If $\{a_n\}$ is a Cauchy sequence, and $S = \{a_n |n\in\mathbb{N}\}$ is finite, then $\{a_n\}$ is constant from some point on.

The statement makes sense, but I'm not quite sure how to start. I feel like maybe contradiction, saying if it wasn't constant from some point on, $S$ couldn't be finite.

What I have so far:

Let $\{a_n\}$ be a Cauchy sequence, so for each $\epsilon > 0$, there exists an $n^{*}\in\mathbb{N}$ such that $| a_m -a_n| < \epsilon$ for all $m \geq n^*$ and all $n \geq n^*$.

Any help would be appreciated!


If S has only one member the sequence is already constant. Otherwise:

Let $d$ be the minimum of $|a_n-a_m|$ over all pairs $n,m$ with $a_n \neq a_m$ [This exists and is positive since $S$ is finite.] Now apply Cauchy to some $\epsilon < d.$

Added: About applying Cauchy: Fix $0< \epsilon <d.$ Then by Cauchy there is $n_0$ such that for $n,m \ge n_0$ we have $|a_n-a_m|<\epsilon <d.$ By the way $d$ was defined, we cannot have[with $n,m \ge n_0$] $a_n \neq a_m,$ else $|a_n-a_m| \ge d>\epsilon.$

  • $\begingroup$ I guess I'm still confused as to how to apply the Cauchy definition to $\epsilon < d$. $\endgroup$ – lia.riley Sep 16 '18 at 0:26
  • $\begingroup$ @lia.riley I have tried for an explanation in the part called "Added." $\endgroup$ – coffeemath Sep 16 '18 at 13:42

Consider $d:=\min\{|a_n - a_m|\mid \forall n,m\in \mathbb{N}\}$. Since $S$ is finite, the sequence $\{a_n\}$ only takes on finitely many different values, and so this minimum exists. Then let $\epsilon= \frac{d}{2}$ and use the definition of a Cauchy sequence together with the fact that $S$ is finite.

Edit: I should have added that the argument above holds if the sequence is not constant. If the sequence is constant, then there is nothing to prove.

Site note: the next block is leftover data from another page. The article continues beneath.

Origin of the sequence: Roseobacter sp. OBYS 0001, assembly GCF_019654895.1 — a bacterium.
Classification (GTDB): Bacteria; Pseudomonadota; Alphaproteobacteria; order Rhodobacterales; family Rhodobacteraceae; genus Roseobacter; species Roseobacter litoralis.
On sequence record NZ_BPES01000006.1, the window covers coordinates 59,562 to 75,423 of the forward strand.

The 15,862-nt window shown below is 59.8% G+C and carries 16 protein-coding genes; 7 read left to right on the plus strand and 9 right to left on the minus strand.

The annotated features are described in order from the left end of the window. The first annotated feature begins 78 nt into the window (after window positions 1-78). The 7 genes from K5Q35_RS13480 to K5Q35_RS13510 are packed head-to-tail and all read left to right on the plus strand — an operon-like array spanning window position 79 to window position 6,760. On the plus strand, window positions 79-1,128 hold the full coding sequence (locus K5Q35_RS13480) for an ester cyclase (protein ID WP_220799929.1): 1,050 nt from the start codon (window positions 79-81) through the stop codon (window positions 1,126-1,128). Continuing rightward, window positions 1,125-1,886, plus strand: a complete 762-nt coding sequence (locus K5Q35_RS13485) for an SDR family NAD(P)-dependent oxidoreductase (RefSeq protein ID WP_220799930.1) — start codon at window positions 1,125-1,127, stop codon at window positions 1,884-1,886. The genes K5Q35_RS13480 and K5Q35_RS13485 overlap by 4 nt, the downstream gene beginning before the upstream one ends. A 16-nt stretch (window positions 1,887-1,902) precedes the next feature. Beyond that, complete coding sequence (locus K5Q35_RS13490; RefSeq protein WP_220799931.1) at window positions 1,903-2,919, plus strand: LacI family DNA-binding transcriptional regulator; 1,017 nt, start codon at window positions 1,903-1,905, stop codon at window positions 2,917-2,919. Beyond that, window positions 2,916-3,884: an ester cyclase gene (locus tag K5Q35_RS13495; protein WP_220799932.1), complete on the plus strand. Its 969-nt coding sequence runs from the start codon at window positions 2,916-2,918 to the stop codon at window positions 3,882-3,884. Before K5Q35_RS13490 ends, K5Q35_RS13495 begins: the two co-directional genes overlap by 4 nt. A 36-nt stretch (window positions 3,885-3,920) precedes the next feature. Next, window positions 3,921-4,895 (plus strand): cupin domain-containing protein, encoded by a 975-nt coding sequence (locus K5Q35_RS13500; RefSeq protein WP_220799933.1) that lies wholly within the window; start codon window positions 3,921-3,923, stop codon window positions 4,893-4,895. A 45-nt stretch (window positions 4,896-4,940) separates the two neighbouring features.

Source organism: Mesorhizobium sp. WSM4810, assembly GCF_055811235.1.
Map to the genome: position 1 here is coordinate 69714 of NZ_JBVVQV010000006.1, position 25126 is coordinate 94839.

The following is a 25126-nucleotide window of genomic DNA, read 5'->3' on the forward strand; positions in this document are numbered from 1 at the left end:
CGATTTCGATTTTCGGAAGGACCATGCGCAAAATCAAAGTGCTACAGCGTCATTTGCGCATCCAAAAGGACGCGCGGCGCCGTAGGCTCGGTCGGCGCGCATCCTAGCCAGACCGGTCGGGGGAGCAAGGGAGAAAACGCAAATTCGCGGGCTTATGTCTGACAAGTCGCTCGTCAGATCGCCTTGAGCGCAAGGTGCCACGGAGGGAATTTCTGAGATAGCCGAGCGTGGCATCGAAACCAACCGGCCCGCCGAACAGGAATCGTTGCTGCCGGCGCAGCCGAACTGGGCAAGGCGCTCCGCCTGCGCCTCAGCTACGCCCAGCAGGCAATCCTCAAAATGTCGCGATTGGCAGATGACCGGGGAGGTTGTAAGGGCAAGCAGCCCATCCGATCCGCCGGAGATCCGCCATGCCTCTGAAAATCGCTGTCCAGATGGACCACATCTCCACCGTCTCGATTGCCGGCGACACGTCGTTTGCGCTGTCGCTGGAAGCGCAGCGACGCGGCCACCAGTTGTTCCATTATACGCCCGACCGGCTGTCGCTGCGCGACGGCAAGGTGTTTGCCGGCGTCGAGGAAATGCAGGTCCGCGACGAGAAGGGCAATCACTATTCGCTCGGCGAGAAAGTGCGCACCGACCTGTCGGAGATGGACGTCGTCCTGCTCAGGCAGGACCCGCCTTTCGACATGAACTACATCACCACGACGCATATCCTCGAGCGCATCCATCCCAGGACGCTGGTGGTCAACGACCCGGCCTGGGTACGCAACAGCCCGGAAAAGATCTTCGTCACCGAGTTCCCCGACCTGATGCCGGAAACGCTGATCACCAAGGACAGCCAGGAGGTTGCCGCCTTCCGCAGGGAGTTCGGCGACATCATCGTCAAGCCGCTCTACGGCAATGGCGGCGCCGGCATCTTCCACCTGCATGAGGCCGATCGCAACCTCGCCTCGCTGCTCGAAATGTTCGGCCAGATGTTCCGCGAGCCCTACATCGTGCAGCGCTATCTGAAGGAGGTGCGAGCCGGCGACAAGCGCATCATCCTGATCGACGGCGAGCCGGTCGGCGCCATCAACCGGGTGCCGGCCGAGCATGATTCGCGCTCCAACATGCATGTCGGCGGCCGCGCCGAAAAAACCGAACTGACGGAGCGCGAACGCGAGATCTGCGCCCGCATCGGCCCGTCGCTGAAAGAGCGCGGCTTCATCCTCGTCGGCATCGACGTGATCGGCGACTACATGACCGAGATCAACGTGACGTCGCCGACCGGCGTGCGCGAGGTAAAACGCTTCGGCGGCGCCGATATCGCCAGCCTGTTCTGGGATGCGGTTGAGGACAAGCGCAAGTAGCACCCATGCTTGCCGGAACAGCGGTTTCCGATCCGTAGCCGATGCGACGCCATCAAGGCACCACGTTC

• 1
    $\begingroup$ Great answer, I was going to suggest the same thing. Two things: the $\frac{1}{2}$ factor in the definition of $\varepsilon$ isn't necessary, and at some point a contradiction will be helpful. $\endgroup$ – Aweygan Sep 15 '18 at 23:19
  • $\begingroup$ @Aweygan I agree that using contradiction can be useful at the end. I edited my answer. Thanks for commenting. $\endgroup$ – Ernie060 Sep 15 '18 at 23:24
  • $\begingroup$ If the sequence is constant, then $d=0$. Since we don't want $\epsilon = 0$, we need to be consider this case separately. Thanks to coffeemath for pointing this out in his answer. $\endgroup$ – Ernie060 Sep 15 '18 at 23:32
  • $\begingroup$ But how does this imply the sequence is constant from some point on? $\endgroup$ – lia.riley Sep 16 '18 at 23:58
  • $\begingroup$ Let $\epsilon = \frac{d}{2}$. By definition of the Cauchy sequence, there is a $N\in\mathbb{N}$ such that for all $m,n \geq N$ we have that $|a_m - a_n|<\epsilon$. But if $a_m$ and $a_n$ differ less than the minimal distance between different values, then all the $a_n$ have to be constant for $n \geq N$. $\endgroup$ – Ernie060 Sep 17 '18 at 7:53

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